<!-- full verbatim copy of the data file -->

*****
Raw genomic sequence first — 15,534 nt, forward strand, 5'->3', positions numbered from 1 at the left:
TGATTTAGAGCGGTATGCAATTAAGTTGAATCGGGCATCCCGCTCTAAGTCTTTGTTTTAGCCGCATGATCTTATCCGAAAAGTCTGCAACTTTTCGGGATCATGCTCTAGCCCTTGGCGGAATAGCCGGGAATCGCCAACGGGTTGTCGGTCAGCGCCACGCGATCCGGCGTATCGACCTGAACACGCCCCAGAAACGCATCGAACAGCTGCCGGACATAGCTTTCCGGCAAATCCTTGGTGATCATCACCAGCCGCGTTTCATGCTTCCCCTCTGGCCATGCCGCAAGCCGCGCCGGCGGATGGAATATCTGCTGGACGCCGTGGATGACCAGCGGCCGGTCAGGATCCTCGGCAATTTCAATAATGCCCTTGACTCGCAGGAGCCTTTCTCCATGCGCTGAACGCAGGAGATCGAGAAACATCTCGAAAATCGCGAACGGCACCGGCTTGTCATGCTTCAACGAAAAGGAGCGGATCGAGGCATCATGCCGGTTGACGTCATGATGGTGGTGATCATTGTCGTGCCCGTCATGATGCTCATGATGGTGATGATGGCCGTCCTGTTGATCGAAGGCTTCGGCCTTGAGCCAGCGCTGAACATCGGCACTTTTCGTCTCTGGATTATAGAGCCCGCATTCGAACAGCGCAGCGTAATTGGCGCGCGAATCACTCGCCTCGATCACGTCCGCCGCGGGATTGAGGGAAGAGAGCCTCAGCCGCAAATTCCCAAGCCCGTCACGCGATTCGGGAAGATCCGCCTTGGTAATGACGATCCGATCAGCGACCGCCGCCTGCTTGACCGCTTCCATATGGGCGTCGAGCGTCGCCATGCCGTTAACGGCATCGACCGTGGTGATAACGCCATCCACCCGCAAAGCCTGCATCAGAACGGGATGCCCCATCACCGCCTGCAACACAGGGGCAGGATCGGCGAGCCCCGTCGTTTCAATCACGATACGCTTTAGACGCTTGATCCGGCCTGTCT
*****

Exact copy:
Raw genomic sequence first — 15,534 nt, forward strand, 5'->3', positions numbered from 1 at the left:
TGATTTAGAGCGGTATGCAATTAAGTTGAATCGGGCATCCCGCTCTAAGTCTTTGTTTTAGCCGCATGATCTTATCCGAAAAGTCTGCAACTTTTCGGGATCATGCTCTAGCCCTTGGCGGAATAGCCGGGAATCGCCAACGGGTTGTCGGTCAGCGCCACGCGATCCGGCGTATCGACCTGAACACGCCCCAGAAACGCATCGAACAGCTGCCGGACATAGCTTTCCGGCAAATCCTTGGTGATCATCACCAGCCGCGTTTCATGCTTCCCCTCTGGCCATGCCGCAAGCCGCGCCGGCGGATGGAATATCTGCTGGACGCCGTGGATGACCAGCGGCCGGTCAGGATCCTCGGCAATTTCAATAATGCCCTTGACTCGCAGGAGCCTTTCTCCATGCGCTGAACGCAGGAGATCGAGAAACATCTCGAAAATCGCGAACGGCACCGGCTTGTCATGCTTCAACGAAAAGGAGCGGATCGAGGCATCATGCCGGTTGACGTCATGATGGTGGTGATCATTGTCGTGCCCGTCATGATGCTCATGATGGTGATGATGGCCGTCCTGTTGATCGAAGGCTTCGGCCTTGAGCCAGCGCTGAACATCGGCACTTTTCGTCTCTGGATTATAGAGCCCGCATTCGAACAGCGCAGCGTAATTGGCGCGCGAATCACTCGCCTCGATCACGTCCGCCGCGGGATTGAGGGAAGAGAGCCTCAGCCGCAAATTCCCAAGCCCGTCACGCGATTCGGGAAGATCCGCCTTGGTAATGACGATCCGATCAGCGACCGCCGCCTGCTTGACCGCTTCCATATGGGCGTCGAGCGTCGCCATGCCGTTAACGGCATCGACCGTGGTGATAACGCCATCCACCCGCAAAGCCTGCATCAGAACGGGATGCCCCATCACCGCCTGCAACACAGGGGCAGGATCGGCGAGCCCCGTCGTTTCAATCACGATACGCTTTAGACGCTTGATCCGGCCTGTCT